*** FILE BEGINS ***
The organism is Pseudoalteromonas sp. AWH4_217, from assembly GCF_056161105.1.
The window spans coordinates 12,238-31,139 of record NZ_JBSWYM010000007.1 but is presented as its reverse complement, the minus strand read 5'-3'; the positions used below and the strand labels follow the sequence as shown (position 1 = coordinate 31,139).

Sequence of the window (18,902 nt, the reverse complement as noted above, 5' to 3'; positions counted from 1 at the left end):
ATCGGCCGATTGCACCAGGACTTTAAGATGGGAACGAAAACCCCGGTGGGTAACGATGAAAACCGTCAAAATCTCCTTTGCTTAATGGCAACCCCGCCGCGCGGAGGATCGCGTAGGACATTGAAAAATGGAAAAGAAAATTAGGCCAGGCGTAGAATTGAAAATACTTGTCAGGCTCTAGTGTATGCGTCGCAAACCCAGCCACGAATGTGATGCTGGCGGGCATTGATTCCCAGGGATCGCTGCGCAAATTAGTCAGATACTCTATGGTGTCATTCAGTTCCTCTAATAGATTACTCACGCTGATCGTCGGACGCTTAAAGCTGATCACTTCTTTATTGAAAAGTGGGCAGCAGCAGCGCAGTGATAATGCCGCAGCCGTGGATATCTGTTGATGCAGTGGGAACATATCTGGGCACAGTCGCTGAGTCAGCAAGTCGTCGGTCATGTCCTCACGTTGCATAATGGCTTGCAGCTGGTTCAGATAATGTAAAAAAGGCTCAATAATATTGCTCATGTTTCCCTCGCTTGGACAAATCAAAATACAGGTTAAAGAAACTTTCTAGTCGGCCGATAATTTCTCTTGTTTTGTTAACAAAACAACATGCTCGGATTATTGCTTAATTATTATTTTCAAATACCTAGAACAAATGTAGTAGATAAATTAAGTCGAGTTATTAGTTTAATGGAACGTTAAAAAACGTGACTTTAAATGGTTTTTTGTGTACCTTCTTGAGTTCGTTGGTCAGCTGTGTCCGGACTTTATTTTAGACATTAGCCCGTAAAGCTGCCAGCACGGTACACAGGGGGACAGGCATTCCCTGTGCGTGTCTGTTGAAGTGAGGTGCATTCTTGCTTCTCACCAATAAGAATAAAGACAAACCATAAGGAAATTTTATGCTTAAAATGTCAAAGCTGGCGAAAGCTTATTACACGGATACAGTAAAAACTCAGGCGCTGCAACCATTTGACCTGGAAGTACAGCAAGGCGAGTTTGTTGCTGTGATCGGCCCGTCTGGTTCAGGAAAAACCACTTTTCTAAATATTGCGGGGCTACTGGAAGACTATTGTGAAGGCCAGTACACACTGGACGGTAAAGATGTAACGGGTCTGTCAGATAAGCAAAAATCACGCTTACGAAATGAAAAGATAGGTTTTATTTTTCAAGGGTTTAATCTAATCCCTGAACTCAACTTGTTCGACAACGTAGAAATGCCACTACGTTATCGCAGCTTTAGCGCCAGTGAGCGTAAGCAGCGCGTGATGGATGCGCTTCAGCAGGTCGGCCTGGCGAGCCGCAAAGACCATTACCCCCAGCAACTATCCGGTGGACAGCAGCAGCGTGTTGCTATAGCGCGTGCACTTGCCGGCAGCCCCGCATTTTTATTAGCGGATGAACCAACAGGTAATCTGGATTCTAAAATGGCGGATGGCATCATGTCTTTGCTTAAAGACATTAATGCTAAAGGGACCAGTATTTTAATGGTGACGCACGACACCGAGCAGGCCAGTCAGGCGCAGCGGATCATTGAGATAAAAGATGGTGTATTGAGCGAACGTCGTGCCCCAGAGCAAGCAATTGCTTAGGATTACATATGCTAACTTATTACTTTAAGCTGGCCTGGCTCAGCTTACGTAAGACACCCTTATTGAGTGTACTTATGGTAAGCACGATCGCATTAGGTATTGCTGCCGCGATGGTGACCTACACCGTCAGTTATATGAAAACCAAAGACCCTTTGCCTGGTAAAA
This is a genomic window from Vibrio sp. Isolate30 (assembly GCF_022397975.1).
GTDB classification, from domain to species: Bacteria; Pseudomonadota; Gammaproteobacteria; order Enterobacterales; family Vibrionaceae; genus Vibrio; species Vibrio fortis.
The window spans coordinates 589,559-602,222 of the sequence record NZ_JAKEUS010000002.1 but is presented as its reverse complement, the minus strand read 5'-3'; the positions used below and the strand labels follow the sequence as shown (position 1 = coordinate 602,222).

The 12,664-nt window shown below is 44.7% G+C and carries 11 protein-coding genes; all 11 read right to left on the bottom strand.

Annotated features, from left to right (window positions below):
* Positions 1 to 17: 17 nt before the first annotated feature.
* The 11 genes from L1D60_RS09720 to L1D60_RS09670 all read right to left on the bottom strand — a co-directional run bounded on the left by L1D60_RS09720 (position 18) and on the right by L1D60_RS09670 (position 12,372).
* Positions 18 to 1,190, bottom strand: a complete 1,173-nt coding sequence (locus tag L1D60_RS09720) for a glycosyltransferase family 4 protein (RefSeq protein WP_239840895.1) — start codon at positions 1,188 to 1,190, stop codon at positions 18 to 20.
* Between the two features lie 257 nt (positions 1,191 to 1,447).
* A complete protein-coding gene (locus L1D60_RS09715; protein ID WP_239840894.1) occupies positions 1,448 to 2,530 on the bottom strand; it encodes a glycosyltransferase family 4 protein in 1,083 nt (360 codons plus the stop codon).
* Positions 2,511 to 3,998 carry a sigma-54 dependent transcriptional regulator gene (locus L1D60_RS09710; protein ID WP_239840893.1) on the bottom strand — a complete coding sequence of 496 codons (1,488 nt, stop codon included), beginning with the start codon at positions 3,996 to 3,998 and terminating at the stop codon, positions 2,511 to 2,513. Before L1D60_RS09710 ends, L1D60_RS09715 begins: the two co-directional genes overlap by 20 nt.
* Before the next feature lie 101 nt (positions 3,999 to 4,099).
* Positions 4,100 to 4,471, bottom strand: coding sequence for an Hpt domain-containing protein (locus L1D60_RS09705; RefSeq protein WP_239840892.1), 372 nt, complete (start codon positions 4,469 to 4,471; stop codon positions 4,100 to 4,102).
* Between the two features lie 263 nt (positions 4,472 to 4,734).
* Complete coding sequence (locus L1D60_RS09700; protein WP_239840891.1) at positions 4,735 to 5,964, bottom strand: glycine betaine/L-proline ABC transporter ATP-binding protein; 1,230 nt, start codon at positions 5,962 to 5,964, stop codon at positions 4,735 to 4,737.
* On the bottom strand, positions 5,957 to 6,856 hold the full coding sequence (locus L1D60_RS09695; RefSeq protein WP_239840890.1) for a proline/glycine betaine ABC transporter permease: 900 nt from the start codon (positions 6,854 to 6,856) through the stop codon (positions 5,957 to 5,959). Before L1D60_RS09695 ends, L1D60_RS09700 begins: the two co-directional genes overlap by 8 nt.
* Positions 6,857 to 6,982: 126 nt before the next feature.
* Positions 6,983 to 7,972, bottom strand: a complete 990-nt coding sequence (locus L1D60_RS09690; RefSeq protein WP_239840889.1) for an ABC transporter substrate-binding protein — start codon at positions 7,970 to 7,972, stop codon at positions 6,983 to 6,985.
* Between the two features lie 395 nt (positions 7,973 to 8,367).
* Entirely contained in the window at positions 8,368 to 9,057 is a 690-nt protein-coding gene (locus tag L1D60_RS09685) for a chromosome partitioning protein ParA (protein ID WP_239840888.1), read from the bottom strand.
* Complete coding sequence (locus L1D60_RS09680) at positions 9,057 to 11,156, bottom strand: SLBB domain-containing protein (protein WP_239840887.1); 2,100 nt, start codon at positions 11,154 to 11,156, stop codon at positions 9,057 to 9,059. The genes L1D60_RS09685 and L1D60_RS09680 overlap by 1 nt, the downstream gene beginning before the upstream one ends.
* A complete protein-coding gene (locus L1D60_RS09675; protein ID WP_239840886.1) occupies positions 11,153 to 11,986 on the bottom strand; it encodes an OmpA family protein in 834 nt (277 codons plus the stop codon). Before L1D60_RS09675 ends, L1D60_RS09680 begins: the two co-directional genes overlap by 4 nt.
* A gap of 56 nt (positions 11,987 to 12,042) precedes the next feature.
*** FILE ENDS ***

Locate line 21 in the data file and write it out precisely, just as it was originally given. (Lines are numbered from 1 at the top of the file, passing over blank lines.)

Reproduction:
* Positions 6,857 to 6,982: 126 nt before the next feature.